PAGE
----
Surprise Twins

Traditions
June 4, 2009

New Jersey couple shares childbearing tips

twins-graduate-med-schoolIdentical twins Michael and Mark Arcaro pose with parents Marie and Bob.surprise-twins-3surprise-twins-2surprise-twinssurprise-twins-5
DiscoveryHealth/Marie Arcaro
DiscoveryHealth/Marie Arcaro
DiscoveryHealth/Marie Arcaro
DiscoveryHealth/Marie Arcaro
DiscoveryHealth/Marie Arcaro
DiscoveryHealth/Marie Arcaro
Identical twins Michael and Mark Arcaro pose with parents Marie and Bob.

In the fall of 1978, when Marie Arcaro learned she was pregnant, she and her husband, Bob, were eager to prepare for their bundle of joy.

The young couple enrolled in Lamaze classes and Marie began the usual battery of exams and appointments. Her doctors weren't concerned when she gained a substantial amount of weight; they figured she had miscalculated the conception date or that slim-framed Marie was carrying a very large baby. Seven months later, after a full-body X-ray (ultrasound wasn't common practice in those days), the couple got some unexpected news: Marie was having twins.

"When I first found out, I was hysterical," says Marie, now 57 and living with Bob in Cream Ridge, N.J. "My husband was a lot calmer and better about it than I was." After twins Michael and Mark were born, Marie realized she felt more blessed than overwhelmed. Here, she shares some lessons she learned from her unexpected twist of fate.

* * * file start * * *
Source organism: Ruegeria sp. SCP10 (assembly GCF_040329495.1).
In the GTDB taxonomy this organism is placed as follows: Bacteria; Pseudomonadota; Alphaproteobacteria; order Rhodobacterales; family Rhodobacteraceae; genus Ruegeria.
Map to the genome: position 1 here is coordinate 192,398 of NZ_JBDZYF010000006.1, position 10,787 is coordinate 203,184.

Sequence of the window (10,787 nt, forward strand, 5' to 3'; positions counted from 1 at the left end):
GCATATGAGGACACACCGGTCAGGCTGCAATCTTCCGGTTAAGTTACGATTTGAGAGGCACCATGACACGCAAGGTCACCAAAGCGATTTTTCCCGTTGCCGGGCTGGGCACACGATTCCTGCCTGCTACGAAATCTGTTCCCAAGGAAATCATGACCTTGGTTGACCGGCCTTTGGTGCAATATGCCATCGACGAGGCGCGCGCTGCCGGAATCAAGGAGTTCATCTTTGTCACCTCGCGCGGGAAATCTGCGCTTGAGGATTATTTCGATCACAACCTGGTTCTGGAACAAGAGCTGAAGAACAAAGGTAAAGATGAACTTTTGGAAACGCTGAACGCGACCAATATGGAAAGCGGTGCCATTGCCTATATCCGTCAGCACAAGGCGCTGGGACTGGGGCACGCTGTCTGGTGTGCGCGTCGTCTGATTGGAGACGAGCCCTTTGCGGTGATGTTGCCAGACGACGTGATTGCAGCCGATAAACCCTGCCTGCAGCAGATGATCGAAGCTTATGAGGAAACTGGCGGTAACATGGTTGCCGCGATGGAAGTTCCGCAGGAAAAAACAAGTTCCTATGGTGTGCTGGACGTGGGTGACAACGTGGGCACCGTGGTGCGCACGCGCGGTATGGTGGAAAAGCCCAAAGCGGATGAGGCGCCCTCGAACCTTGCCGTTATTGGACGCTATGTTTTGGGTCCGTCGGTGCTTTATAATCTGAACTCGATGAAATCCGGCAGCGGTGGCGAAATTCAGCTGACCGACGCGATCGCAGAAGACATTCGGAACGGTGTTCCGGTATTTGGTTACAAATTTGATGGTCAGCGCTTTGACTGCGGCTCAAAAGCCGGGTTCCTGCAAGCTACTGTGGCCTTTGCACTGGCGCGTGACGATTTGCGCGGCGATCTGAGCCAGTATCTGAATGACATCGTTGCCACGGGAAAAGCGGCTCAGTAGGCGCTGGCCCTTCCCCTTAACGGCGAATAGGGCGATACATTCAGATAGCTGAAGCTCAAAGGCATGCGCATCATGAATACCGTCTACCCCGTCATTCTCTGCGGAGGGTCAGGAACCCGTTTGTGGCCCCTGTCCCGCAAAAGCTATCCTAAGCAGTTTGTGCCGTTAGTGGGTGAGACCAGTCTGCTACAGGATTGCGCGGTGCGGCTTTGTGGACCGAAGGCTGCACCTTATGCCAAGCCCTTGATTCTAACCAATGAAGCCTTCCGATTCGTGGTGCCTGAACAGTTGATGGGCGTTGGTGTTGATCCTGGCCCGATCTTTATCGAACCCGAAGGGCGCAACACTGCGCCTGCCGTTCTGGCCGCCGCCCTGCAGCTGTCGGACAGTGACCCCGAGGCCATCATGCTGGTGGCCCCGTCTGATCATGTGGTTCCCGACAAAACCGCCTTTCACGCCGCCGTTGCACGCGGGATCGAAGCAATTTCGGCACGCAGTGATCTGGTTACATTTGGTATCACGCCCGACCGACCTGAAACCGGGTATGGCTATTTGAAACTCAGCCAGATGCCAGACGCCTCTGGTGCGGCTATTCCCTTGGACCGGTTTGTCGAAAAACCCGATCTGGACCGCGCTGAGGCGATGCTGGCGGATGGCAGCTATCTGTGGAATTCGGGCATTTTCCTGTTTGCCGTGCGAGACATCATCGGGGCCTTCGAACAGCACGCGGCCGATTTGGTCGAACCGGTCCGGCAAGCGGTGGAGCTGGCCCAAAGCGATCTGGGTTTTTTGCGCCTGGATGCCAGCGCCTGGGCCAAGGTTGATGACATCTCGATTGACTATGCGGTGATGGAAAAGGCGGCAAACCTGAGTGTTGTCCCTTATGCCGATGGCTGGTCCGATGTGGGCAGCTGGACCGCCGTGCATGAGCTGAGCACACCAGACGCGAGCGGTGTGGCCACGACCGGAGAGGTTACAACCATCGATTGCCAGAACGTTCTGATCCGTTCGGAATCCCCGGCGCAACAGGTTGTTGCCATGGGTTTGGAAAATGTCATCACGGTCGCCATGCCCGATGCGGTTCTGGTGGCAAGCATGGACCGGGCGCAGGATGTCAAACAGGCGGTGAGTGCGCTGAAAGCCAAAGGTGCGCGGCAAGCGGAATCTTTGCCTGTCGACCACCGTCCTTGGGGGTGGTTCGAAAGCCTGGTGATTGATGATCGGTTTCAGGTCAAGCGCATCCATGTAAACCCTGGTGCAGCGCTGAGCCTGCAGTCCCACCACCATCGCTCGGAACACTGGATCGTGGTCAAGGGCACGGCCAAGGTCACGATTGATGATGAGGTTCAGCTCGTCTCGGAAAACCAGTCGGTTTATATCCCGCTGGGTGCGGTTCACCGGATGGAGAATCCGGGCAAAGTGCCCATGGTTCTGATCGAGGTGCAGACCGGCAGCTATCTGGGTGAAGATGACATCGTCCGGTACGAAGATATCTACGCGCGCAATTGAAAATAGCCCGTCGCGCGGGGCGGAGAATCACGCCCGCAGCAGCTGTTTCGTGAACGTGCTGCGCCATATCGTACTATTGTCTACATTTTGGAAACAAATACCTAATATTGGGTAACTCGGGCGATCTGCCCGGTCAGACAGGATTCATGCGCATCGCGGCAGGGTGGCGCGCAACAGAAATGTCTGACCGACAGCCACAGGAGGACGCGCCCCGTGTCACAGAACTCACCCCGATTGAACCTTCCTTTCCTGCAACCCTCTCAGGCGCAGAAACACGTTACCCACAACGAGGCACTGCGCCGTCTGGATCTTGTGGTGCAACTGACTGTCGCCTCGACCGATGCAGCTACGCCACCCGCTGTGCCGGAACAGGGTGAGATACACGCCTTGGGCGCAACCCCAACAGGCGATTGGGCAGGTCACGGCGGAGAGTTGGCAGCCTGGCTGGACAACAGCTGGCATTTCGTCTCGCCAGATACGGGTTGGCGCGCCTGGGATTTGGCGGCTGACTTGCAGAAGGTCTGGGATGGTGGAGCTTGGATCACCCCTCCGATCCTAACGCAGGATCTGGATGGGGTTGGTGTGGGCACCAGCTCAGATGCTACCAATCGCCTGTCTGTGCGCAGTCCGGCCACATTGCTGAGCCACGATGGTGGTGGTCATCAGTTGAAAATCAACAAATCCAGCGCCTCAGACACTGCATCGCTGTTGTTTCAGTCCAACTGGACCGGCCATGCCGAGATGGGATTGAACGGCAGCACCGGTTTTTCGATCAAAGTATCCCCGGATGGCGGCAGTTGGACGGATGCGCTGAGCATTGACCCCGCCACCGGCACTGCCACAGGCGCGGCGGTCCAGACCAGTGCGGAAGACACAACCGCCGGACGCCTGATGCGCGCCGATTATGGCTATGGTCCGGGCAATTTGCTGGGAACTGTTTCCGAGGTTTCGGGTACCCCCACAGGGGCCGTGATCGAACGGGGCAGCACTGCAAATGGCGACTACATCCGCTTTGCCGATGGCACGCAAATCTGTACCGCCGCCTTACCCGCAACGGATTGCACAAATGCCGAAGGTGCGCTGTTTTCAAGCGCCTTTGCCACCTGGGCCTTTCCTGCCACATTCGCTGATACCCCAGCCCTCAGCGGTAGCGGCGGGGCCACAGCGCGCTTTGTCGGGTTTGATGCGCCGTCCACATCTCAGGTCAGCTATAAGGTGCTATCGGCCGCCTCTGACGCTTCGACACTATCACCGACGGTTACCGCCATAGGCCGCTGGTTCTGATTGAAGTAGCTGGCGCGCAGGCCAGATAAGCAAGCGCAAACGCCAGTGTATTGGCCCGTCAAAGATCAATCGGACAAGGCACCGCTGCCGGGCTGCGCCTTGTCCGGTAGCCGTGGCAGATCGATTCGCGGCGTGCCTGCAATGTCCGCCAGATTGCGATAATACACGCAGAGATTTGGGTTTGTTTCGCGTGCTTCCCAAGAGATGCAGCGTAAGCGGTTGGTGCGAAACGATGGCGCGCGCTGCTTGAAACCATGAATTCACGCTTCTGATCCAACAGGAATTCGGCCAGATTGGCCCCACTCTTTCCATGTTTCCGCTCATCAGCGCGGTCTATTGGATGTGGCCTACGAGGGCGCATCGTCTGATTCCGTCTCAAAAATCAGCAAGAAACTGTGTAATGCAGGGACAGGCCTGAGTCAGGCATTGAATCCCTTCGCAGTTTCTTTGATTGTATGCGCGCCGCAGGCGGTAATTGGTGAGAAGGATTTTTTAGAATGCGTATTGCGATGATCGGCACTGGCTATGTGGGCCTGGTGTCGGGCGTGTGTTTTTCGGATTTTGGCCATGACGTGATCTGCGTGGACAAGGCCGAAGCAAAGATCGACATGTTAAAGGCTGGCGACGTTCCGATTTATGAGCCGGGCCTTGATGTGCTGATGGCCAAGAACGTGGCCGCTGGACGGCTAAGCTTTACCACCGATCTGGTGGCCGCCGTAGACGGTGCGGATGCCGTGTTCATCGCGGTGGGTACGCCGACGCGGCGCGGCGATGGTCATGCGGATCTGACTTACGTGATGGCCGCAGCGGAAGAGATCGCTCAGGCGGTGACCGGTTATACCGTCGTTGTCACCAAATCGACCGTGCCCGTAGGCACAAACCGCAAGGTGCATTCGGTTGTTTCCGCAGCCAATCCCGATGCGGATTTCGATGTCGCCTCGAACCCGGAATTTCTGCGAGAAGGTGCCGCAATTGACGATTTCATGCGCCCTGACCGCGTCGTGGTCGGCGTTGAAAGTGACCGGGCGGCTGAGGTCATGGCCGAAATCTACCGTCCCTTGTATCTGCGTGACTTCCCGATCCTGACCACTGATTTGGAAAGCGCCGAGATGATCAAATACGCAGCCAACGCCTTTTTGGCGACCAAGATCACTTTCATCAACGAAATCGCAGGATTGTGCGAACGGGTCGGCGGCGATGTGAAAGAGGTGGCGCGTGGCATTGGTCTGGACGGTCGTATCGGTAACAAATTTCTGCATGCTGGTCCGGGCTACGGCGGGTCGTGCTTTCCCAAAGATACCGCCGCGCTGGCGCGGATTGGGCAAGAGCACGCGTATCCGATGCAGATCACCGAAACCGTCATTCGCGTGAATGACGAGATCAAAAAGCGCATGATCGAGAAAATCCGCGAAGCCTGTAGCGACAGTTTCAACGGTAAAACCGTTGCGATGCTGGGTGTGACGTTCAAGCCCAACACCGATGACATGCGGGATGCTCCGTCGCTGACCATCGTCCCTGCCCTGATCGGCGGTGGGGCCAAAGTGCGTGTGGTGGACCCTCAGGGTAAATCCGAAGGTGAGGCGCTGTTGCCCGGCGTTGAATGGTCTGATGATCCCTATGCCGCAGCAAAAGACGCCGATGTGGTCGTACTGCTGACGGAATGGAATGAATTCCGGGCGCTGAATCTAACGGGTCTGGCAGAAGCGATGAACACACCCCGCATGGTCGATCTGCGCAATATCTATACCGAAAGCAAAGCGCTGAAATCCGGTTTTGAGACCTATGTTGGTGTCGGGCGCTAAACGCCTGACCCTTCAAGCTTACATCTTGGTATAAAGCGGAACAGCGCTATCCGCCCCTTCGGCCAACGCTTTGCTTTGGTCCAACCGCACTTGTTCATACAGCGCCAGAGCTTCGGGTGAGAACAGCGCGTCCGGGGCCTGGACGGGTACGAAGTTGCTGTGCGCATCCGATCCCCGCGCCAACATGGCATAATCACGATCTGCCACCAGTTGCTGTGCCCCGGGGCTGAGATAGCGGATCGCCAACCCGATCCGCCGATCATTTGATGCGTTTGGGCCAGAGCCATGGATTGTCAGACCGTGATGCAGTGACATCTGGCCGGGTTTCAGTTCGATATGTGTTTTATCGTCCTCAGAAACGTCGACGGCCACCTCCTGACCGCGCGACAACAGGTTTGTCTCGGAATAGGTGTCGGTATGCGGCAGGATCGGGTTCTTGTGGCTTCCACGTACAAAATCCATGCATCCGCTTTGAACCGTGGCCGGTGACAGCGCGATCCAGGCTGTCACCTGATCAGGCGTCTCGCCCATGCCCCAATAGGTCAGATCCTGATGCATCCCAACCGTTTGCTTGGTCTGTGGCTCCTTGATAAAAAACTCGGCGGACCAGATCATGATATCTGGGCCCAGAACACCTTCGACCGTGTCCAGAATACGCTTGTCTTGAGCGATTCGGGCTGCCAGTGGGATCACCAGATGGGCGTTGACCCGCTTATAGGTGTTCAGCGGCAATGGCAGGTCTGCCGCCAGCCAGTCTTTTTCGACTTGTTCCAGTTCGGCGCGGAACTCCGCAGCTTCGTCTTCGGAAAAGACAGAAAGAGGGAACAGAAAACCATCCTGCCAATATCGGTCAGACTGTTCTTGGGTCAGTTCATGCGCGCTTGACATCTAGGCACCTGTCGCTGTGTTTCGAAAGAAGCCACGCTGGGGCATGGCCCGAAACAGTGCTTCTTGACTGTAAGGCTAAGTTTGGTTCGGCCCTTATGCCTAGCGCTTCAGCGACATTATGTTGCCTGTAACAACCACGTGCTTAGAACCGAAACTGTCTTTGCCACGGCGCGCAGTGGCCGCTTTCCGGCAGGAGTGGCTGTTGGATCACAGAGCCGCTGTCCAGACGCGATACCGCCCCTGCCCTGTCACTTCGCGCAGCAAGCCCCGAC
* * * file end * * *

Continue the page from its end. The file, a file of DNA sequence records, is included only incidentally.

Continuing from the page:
• Trust your instincts. "Despite eating very healthy during my pregnancy, I gained seven pounds a month, and looking back on it, it was a really difficult time," she says. "I should have complained more about my discomfort to my doctors-maybe they would have investigated further."
  • Use your resources. "My support system of friends and family helped me so much," Marie says. "And a nurses' association offered a few free home visits filled with advice after we brought the babies home. These days there also are support groups and clubs for mothers of twins."
  • Think outside the box. "The challenge with twins is having enough hands to feed and hold them. So, Bob and I would get creative and put them in swings so we could eat," she says.
  • Make time for your partner. "My mother took the initiative instead of me [and babysat] so I could take time for my relationship with my husband, who was a trucker at the time and working so many hours," Marie says.  
  • Allow your kids to be self-sufficient. "At 9 months old, Mike and Mark fed themselves with spoons. They got used to taking care of themselves at a young age and this helped them focus as adults-they both became doctors!"
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